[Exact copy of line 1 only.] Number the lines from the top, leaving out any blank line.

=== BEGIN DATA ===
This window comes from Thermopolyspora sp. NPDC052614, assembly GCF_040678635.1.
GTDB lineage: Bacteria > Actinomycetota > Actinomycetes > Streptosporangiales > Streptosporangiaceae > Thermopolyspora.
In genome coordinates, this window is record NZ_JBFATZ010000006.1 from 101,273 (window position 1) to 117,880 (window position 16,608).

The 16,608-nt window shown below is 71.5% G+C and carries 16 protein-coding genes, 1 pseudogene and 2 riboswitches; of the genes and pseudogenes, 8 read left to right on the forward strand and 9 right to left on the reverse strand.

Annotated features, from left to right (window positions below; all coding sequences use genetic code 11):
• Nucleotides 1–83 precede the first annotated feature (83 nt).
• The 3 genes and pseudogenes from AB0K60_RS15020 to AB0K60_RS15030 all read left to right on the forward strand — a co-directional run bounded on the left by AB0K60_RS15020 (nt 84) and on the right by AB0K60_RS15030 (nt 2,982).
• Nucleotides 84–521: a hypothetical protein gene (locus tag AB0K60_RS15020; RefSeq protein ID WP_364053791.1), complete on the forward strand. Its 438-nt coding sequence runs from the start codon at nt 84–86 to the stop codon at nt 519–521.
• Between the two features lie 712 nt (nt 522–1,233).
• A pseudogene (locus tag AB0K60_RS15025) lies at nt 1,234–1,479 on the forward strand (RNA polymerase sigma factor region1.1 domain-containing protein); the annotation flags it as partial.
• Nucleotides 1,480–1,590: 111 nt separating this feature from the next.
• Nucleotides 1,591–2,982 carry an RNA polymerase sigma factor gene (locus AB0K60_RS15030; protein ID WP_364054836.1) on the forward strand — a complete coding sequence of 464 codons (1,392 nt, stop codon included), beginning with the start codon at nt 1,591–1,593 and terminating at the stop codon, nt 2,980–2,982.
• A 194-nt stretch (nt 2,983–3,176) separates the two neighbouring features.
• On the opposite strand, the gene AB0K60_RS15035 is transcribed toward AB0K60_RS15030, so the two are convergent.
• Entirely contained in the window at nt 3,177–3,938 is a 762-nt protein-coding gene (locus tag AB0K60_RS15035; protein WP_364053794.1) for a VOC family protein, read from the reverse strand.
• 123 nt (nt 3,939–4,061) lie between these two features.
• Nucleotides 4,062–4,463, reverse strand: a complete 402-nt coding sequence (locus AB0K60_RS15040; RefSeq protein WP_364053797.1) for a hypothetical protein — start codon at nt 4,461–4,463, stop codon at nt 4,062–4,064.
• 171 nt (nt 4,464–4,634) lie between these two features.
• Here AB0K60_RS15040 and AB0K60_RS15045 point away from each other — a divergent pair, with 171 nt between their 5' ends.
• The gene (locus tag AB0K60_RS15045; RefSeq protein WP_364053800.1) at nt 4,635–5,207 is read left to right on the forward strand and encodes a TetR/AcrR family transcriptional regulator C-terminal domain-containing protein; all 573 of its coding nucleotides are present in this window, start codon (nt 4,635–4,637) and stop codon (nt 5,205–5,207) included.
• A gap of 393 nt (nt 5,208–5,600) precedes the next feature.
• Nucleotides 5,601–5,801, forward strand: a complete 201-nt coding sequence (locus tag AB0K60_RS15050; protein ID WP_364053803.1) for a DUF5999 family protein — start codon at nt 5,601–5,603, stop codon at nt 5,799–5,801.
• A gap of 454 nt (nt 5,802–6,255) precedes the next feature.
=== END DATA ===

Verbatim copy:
This window comes from Thermopolyspora sp. NPDC052614, assembly GCF_040678635.1.